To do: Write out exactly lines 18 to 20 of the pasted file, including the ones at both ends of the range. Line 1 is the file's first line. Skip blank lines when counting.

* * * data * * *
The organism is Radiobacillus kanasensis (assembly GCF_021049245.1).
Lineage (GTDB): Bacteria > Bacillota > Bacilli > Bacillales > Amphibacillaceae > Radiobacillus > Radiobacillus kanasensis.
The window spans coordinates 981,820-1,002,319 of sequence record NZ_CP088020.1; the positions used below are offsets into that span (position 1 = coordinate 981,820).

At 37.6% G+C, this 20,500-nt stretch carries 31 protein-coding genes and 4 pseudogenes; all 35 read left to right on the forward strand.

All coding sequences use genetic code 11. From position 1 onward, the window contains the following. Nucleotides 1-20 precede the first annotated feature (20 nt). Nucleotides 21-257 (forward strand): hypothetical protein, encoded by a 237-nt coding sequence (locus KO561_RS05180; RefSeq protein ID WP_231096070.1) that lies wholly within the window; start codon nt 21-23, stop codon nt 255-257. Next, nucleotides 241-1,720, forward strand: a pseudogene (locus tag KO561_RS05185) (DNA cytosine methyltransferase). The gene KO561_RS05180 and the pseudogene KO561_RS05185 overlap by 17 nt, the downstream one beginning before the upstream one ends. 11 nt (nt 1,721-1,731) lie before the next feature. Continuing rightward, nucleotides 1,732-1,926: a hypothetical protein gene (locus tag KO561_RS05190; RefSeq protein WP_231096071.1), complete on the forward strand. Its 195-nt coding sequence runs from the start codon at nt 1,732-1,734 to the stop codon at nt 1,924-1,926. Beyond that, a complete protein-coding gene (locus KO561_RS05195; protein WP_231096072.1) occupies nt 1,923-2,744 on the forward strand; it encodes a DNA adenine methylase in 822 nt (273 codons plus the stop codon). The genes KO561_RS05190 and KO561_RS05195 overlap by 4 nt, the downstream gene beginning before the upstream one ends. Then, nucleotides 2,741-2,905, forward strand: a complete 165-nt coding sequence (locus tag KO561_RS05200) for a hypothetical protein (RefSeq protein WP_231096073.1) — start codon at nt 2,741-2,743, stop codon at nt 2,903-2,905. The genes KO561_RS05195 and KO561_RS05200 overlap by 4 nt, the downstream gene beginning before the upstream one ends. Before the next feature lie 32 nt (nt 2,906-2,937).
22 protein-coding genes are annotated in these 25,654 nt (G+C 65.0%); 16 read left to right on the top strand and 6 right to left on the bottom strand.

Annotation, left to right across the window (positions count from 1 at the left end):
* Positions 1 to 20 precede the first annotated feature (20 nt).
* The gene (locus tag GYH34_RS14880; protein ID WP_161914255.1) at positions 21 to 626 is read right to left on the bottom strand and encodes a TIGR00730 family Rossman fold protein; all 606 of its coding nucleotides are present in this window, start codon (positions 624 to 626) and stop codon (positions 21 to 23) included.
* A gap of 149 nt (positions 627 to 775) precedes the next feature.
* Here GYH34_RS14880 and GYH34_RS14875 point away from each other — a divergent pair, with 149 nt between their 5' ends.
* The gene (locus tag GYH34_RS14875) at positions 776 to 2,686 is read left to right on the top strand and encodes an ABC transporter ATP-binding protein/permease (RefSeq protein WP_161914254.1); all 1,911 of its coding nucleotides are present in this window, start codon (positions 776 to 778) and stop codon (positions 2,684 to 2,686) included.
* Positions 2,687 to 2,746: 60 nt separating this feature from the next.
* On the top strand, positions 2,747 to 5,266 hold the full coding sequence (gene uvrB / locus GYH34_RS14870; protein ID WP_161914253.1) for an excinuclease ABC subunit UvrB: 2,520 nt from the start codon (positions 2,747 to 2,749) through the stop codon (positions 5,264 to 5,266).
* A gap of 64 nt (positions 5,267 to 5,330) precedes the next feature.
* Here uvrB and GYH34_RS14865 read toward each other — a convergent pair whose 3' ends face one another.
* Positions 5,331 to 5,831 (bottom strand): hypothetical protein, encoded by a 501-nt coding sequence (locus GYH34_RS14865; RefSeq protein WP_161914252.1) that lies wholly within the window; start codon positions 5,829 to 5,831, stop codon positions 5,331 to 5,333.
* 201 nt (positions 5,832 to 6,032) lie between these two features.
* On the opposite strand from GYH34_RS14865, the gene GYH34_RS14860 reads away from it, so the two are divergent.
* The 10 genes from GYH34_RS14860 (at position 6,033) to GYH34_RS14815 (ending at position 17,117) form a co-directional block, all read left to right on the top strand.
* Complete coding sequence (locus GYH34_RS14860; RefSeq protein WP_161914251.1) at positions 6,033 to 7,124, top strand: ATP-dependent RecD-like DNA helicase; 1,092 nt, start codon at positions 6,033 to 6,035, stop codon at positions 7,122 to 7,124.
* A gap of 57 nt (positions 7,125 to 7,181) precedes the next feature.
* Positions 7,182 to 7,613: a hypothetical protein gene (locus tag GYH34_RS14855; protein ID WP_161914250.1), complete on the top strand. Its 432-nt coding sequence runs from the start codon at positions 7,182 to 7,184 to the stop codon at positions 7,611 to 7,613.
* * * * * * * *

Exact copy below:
* 201 nt (positions 5,832 to 6,032) lie between these two features.
* On the opposite strand from GYH34_RS14865, the gene GYH34_RS14860 reads away from it, so the two are divergent.
* The 10 genes from GYH34_RS14860 (at position 6,033) to GYH34_RS14815 (ending at position 17,117) form a co-directional block, all read left to right on the top strand.